The week after a Leon County judge dismissed a lawsuit challenging Florida school choice legislation, attorneys for scholarship parents are asking a court to reject a separate lawsuit challenging the state’s tax credit scholarship program for similar reasons.
In court papers filed Tuesday, they argue the newer lawsuit, McCall v. Scott, should similarly be dismissed, in part because the statewide teachers union and other groups cannot show the scholarship program harms public schools.
“There is no reason to reach a different result in this case, where plaintiffs rely on the same purported showing of special injury,” the motion states. “As in Faasse (the previous case), plaintiffs assert that they are ‘injured by the scholarship program’s diversion of resources from the public schools.'”
Judge George Reynolds last month allowed the parents to enter the legal fray on the same footing as the groups challenging the 13-year-old program, which serves nearly 70,000 low-income students in more than 1,500 private schools this year. The groups behind the lawsuit argue the tax credit scholarship program is an unconstitutional “replacement” for a school voucher program the state Supreme Court struck down in 2006.
Building on the arguments made by the lawyers for the state, the parents’ lawyers counter that there are key differences between the Opportunity Scholarship Program the high court rejected in Bush v. Holmes (which was directly funded through the state budget) and the tax credit scholarship program (which is funded by private donations from companies in exchange for a reduction in their state tax bills).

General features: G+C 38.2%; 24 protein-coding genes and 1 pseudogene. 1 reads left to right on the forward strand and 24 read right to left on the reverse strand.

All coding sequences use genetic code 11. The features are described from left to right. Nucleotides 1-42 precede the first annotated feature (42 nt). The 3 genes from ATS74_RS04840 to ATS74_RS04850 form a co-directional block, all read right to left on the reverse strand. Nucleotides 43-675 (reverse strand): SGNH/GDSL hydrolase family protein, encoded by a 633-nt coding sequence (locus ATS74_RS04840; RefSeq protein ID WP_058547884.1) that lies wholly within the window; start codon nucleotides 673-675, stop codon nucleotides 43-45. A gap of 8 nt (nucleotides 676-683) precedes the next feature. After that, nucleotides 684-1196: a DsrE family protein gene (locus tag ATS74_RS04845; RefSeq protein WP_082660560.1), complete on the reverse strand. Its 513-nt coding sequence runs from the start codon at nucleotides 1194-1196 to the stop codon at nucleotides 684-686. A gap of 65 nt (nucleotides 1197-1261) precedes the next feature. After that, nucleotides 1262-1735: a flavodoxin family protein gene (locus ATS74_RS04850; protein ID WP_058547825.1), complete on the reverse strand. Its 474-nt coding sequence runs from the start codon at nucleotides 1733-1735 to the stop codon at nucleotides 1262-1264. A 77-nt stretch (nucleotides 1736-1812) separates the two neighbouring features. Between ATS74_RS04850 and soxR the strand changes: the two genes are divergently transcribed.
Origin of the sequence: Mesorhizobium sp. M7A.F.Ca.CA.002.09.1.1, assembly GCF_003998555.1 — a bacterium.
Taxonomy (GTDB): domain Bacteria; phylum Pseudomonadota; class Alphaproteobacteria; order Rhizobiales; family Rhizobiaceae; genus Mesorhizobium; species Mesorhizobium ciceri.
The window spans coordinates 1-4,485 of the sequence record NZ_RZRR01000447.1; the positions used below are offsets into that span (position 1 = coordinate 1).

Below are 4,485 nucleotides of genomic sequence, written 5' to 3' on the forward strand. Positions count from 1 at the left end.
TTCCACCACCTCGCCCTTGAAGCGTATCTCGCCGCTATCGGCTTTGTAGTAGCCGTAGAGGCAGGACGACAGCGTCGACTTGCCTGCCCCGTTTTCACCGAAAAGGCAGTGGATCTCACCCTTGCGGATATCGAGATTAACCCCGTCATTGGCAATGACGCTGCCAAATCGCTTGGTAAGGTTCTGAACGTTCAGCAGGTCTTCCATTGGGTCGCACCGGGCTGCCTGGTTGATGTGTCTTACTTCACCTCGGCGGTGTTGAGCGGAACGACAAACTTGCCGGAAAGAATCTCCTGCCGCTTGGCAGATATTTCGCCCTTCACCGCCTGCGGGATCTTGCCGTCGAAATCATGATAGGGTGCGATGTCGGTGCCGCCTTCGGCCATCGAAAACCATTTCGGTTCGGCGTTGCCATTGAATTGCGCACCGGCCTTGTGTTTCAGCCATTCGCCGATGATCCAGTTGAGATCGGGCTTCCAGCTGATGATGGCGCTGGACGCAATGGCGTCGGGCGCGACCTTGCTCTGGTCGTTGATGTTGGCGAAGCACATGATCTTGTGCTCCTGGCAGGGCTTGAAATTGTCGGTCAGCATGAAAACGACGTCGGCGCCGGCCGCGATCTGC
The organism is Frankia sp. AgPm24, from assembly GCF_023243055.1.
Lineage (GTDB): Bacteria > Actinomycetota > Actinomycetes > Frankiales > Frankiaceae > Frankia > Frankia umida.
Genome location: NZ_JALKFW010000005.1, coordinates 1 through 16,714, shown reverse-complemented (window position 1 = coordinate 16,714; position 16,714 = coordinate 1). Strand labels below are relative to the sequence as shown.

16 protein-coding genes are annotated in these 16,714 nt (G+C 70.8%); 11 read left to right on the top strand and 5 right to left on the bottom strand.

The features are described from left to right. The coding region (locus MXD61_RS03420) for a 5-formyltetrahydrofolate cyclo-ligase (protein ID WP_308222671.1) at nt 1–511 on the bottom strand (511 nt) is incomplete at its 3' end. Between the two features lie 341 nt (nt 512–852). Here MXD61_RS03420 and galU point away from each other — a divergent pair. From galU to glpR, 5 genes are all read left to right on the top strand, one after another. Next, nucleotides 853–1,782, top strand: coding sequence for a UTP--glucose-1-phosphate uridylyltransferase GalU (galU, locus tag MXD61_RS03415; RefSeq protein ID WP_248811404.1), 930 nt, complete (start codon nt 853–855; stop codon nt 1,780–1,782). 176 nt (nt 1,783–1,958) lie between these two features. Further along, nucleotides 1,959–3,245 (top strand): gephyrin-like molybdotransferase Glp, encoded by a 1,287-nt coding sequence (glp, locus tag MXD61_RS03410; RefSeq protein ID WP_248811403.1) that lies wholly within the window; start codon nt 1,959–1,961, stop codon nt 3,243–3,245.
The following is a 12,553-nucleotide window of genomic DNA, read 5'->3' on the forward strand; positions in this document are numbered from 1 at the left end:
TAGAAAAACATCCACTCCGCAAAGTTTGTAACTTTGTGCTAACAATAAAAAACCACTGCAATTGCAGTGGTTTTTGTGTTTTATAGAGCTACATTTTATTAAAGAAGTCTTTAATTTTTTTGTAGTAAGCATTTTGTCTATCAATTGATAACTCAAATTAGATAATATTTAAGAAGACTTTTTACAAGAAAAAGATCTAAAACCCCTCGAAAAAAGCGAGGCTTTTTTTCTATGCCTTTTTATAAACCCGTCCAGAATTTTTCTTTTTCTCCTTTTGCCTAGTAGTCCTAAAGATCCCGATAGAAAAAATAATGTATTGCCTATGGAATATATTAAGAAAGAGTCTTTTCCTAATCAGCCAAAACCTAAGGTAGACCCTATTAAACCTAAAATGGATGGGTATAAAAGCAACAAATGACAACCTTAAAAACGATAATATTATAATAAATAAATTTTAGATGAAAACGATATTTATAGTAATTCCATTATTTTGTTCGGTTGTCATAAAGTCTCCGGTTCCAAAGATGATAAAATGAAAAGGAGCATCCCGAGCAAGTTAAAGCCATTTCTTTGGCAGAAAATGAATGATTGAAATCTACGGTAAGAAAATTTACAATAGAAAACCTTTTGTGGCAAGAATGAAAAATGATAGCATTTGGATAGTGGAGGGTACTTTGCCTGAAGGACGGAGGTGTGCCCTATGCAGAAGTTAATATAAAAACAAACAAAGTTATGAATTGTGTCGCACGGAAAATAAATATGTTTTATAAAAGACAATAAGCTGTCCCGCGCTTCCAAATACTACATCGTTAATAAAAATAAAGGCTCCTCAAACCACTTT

“The Tax Credit Scholarship Program does not draw on tax dollars ‘earmarked for public education’ or any other source of public funds,” the parents’ legal filing states.
They cite an appeals court’s ruling in the Holmes case, which noted that tax exemptions for religious institutions are “substantially different” from direct state spending. Because the program does not steer state money to private schools, they argue the plaintiffs don’t have standing as taxpayers to challenge the program.
They also argue the groups challenging the law “have not plausibly alleged that the public schools have suffered a financial hardship as a result of the Tax Credit Scholarship Program.” When the union’s lawyers argue the program could harm public schools, they “fail to account for the Legislature’s additional appropriations to the public school system and for the cost savings” the program has helped achieve, the parents’ legal filing argues.
Reynolds is set to hear arguments in the lawsuit Feb. 9 in Tallahassee.